By now top management know full well that an engaged workforce will increase performance, reduce costs and reduce churn.
If they knew how to create an engaged workforce you can be sure they would already be doing it, but they don't so what use is there in blaming them for failure.

Almost every management initiative starts with the premise that if top management support it then it will work.

If a parent tells a teenager to clean their room we all know that the room will not be cleaned, not because the teenager enjoys living in a dirty room but because, in common with almost every human being on this planet, teenagers hate being told what to do.

In exactly the same way, when management decide what they want to happen the first thing they look for is a lever that is long enough to force the workforce to do what they want.
When that fails they assume that it was because the lever was not long enough, so they look for a bigger lever, without realising that it is not the length of the lever that is the problem, it is the use of the lever itself.

The only people in an organisation who know what they need to engage are the workforce.
The reason they are not engaged is because they do not get what they need.
The job of the implementer is to give the workforce what they need to engage.
When the workforce engage their performance becomes astonishing.
When that happens their manager has to ask the implementer, "How did you do that?"
The implementer then coachs the manager in the behaviour he needs to adopt to support the engaged workforce.

The top management role is simply to start the ball rolling and they do that because they know that there is a huge ROI waiting for them.
To start an implementation is simply a business decision for the top manager.

If that top manager then tries to become involved in influencing the choices of his workforce his desire to influence will make it very difficult for his workforce to engage.

Gallup are good at producing surveys but engagement is not about surveys.

Engagement is about changing the way that the workforce feel about what they do.

As the advert says, if you have a problem with your plumbing do you ask a butcher for advice?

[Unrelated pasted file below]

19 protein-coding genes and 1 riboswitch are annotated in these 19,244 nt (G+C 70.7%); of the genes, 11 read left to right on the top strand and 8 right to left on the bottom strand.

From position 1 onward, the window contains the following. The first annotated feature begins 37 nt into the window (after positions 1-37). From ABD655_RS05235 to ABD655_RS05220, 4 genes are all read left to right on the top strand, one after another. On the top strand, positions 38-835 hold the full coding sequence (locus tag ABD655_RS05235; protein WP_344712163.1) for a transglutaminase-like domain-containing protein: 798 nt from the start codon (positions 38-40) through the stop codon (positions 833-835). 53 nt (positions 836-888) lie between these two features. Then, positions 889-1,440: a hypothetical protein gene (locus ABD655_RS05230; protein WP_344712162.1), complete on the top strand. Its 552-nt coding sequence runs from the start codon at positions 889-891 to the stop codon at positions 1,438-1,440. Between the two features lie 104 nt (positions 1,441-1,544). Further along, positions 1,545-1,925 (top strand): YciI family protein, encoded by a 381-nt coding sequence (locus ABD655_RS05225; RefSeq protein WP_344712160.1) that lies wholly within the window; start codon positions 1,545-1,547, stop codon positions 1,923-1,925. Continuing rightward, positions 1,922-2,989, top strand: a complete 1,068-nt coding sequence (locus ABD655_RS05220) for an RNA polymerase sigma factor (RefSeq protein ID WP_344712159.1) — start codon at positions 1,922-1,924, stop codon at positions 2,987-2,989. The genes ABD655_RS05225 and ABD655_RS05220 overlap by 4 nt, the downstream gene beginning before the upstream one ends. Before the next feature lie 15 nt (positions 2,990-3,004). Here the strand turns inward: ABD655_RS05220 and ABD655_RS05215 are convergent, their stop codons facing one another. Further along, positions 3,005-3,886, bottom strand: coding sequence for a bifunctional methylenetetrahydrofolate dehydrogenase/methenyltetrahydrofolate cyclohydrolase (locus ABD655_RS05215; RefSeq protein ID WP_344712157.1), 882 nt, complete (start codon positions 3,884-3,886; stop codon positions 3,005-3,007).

Or do you call a plumber?

Peter A Hunter
www.breakingthemould.co.uk
Peter -

Thank you for your comments. I agree that top management can't try to sway employees to a particular point of view or action on purpose. Doing that will only push people away. However, they have to be active in the change that they are seeking. In other words they have to walk the walk.

Using your analogy, if a parent wants a teenager to stop smoking but takes no action to do so themselves they will be viewed as a hypocrite. Although I completely agree that top management can't do everything, they must participate. It can't be "do as I say, not as I do".

The rationale for doing a survey has to be to forward the business results. But, leaders have to be thoughtful that their folks are watching them. I liken it to the debates we have in the States about government spending. On the one hand politicians talk about sound fiscal judgement and then neither party works on the tough issues. It is hard to take their platitudes and pontification seriously. I worked with a client that raved about how important engagement was. She could not have been a more ardent supporter. But when it came time to do some of the work with her direct reports, she refused. That in and of itself is not so bad, in my opinion. She was the boss and entitled to make that decision. However, when folks saw she was taking no action it let the air out of the effort. Her words rang hollow to the organization.

I, personally, would not call a butcher for advice about plumbing. But, as much as I hate to say it, Gallup did a lot of groundbreaking work on engagement. Let's not kill the messenger here. I'm not a Gallup fan (as I used to work there - emphasizing the used to part). But, the fundamentals of their research are sound. Its just another arrow in our quiver when we talk about helping client really have high impact engagement initiatives. The top managers can't just say they are on board. They have to take action on what they need to work on too.

Anil Saxena
www.coffmanorganization.com
Anil
When the workforce become engaged they cease to care about what Senior Management are doing because part of that feeling of engagement is because the workforce take control of their own environment.

The only coaching that the Senior Management need, when they ask for it, is to help them to understand that their walking the talk, etc, actually compromises the ability of the workforce to engage.
Senior Management don't need to do anything to engage the workforce they just need help to find out what they were doing that prevented the workforce from engaging, then they stop doing it.

The workforce engage because it is what they want to do, not because they are following the example of someone else.

Peter A Hunter
www.breakingthemould.co.uk